Three men venture 650km to the Arctic Circle in 21 days. Extreme weather conditions cause limb-threatening frostbite and life-threatening dehydration and hypothermia. Polar bears pose a genuine threat.
Beyond the Arctic (征服北極), veteran documentary director Yang Li-chou’s (楊力州) latest work, follows a trio of Taiwanese athletes on their grueling trek to the Magnetic North Pole as part of the 2008 Polar Challenge, an international race that takes place between mid-April and mid-May each year.
Known for his story-driven approach to documentary filmmaking, eloquently demonstrated in the Golden Horse-winning My Football Summer (奇蹟的夏天), Yang opens the film by introducing the team members: renowned ultra-marathon runner Kevin Lin (林義傑); Albert Liu (劉柏園), CEO of online games company Gamania Digital Entertainment (遊戲橘子); and college student Jason Chen (陳彥博).
For the following 75 minutes, the documentary tracks the trio’s preparation and training in Resolute Bay, Canada, and their exhausting and perilous trudge under the midnight sun, filled with humorous, sometimes hilarious moments as the trekkers exchange jokes, dance Bollywood-style and sing Taiwanese tunes to keep their spirits up and distract themselves from the physical and mental torments they endure.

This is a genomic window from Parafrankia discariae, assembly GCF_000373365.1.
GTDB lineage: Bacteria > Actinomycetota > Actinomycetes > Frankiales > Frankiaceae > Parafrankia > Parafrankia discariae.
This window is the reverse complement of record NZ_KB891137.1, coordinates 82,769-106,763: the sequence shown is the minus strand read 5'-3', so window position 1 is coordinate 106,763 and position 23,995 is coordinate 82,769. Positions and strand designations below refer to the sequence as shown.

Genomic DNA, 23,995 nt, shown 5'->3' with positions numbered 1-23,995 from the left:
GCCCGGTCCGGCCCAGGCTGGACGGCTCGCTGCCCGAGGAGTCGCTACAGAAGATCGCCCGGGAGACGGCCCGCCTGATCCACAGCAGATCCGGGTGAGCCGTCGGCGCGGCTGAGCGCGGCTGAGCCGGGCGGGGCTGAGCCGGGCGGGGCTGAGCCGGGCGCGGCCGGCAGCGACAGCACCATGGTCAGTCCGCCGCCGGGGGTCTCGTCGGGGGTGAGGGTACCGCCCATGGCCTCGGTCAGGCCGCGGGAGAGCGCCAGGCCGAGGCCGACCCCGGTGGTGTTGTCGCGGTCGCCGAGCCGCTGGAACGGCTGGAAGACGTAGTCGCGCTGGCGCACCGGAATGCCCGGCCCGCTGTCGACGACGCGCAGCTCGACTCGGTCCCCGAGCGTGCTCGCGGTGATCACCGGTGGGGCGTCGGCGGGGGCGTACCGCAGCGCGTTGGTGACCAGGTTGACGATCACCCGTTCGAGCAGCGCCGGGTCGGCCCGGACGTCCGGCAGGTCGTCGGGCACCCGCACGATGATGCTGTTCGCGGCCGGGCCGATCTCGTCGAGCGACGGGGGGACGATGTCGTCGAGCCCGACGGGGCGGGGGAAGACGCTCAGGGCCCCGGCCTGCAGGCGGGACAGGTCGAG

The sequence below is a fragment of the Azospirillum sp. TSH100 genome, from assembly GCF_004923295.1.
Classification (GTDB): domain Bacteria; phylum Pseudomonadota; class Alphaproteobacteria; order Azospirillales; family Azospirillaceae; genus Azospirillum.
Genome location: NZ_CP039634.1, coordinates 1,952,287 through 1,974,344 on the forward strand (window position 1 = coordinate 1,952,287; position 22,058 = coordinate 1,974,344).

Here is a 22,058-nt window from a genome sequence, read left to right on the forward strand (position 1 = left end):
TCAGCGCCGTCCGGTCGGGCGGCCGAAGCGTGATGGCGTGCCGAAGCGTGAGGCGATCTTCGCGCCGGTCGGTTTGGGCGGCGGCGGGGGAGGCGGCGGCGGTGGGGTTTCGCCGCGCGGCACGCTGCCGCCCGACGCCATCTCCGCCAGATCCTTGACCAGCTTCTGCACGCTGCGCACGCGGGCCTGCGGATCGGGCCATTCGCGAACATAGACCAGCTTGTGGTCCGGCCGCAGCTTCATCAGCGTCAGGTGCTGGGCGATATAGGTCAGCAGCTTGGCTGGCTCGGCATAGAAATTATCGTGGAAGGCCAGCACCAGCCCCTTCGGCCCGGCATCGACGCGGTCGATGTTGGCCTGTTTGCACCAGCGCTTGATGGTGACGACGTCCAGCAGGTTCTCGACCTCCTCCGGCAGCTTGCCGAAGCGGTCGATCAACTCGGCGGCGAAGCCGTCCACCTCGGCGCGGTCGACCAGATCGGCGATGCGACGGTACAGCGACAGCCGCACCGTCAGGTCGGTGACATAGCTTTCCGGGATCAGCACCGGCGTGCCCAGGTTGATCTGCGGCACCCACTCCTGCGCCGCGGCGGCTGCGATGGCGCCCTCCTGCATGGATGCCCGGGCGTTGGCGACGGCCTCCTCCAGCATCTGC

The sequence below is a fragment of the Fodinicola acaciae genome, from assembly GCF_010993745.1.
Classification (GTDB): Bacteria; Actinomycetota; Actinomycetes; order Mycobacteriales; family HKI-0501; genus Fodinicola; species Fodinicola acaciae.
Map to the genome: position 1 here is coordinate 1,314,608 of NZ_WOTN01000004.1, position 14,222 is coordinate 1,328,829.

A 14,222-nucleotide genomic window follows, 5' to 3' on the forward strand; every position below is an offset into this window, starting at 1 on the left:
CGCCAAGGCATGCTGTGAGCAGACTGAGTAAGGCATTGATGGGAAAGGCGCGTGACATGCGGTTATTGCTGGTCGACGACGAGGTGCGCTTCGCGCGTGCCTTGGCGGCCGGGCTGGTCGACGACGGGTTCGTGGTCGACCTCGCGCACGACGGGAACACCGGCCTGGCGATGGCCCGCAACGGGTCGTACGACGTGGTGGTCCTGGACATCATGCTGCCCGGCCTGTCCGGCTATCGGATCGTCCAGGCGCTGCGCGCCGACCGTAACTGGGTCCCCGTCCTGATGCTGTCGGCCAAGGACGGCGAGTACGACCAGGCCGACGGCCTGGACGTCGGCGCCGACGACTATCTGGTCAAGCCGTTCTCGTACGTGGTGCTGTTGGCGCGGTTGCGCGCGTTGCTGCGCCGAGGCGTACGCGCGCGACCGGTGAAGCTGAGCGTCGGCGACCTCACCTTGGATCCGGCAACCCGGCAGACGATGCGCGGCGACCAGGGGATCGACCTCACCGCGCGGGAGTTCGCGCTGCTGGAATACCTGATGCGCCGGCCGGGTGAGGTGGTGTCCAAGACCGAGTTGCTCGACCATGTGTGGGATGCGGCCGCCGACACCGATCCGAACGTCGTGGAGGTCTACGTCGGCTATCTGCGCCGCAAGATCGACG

The climax of the film involves a polar bear raiding another team’s tent, startling a Frenchman and two Chinese men out of their sleep. Yang juxtaposes footage of a European hunter (who was not involved in the race) showing off the hide of a polar bear he had just killed, against video of the Franco-Chinese team successfully scaring off the intimidating predator, just a stone’s throw away, simply by shouting and yelling at it.
Beyond the Arctic (征服北極獸)
DIRECTED BY: Yang Li-chou (楊力州)
STARRING: Kevin Lin (林義傑) as himself, Albert Liu (劉柏園) as himself, Jason Chen (陳彥博) as himself
LANGUAGE: in Mandarin and Taiwanese with Chinese and English subtitles
RUNNING TIME: 75 MINUTES
TAIWAN RELEASE: TODAY
The athletes’ endeavors are undoubtedly inspiring and commendable. The documentary, however, fails to fully convey the drama of the expedition. It is understandable that severe weather and treacherous terrain can impose insurmountable restrictions on filmmaking. Yet, with the focus on the trio’s morale-boosting sessions through lighthearted frolics and horseplay, director Yang misses a rare opportunity to explore the surrounding wilderness, its inhabitants and the human struggle to overcome its challenges. Substantial issues such as wildlife conservation and the predicament faced by Taiwanese athletes, who generally receive virtually no government support, grants or sponsorship but still try to make a career out of their professions, are only touched upon in the film.